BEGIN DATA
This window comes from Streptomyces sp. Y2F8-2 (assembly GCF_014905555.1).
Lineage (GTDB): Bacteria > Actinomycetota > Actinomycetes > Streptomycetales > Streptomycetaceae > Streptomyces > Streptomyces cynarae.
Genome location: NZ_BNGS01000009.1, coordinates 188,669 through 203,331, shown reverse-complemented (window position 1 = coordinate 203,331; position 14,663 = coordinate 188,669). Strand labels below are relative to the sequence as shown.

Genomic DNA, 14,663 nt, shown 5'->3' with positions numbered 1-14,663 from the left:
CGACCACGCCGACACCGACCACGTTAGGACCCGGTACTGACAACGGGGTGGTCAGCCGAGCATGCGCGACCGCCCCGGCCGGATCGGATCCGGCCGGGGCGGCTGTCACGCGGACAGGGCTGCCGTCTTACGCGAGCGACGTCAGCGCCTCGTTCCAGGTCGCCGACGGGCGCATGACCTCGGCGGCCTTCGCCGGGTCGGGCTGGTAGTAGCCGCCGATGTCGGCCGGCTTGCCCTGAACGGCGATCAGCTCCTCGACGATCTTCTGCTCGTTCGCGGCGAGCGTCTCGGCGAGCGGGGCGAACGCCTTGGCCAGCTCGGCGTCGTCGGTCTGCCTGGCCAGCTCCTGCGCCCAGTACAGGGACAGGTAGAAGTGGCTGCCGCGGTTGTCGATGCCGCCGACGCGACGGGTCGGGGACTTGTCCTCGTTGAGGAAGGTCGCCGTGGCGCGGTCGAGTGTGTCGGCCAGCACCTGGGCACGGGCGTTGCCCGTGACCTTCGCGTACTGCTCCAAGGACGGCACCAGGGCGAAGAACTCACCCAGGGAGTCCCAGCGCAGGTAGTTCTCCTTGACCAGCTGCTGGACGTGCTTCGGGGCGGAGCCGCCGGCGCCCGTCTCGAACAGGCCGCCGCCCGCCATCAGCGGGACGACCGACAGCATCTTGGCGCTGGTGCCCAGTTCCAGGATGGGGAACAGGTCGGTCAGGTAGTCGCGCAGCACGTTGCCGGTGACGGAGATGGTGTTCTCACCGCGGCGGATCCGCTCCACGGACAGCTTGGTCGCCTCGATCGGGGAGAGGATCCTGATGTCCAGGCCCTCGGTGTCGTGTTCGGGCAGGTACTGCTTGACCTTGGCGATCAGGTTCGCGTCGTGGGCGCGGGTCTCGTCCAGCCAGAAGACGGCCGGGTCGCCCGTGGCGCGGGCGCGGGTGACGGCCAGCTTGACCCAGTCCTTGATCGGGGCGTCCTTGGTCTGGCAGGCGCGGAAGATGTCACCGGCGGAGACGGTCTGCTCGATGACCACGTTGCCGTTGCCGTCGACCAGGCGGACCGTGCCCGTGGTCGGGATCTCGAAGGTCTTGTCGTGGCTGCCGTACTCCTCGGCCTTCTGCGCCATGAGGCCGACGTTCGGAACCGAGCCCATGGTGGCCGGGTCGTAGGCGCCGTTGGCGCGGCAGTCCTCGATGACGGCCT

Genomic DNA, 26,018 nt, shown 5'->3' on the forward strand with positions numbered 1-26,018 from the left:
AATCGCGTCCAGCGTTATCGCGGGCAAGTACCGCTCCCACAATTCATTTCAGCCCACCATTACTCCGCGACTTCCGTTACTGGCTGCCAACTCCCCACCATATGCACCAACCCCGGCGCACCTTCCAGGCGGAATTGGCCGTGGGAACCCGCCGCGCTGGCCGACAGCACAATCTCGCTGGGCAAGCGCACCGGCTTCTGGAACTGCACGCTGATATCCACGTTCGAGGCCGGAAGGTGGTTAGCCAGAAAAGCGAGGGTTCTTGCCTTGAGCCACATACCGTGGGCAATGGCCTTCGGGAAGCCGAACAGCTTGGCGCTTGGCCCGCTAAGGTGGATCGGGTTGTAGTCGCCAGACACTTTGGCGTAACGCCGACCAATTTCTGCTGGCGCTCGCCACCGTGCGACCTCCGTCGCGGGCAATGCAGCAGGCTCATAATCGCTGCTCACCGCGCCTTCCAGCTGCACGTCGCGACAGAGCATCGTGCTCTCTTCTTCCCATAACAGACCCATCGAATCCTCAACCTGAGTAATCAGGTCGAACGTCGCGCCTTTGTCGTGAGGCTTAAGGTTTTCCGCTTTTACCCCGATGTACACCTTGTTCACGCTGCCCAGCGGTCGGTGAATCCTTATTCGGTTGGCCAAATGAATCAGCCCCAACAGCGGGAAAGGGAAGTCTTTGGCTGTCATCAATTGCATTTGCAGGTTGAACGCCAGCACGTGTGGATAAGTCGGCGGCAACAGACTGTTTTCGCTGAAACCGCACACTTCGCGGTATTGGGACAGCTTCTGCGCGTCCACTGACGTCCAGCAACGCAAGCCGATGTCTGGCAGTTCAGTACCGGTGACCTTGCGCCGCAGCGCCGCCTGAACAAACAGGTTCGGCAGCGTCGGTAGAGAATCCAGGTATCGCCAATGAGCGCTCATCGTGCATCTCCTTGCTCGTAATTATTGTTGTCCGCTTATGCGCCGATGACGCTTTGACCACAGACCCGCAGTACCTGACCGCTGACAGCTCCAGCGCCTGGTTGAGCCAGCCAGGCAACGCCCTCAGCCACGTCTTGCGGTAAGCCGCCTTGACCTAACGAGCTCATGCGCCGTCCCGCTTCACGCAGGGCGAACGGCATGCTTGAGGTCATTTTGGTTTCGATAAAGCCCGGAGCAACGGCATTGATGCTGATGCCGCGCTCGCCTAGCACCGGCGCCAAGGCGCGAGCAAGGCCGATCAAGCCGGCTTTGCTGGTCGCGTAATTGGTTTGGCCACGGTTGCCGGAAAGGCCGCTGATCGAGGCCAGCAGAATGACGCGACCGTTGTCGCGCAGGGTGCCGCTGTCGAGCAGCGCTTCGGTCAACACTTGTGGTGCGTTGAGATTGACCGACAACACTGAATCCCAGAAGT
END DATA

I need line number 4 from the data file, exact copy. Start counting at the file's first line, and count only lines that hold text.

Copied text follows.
Genomic DNA, 14,663 nt, shown 5'->3' with positions numbered 1-14,663 from the left: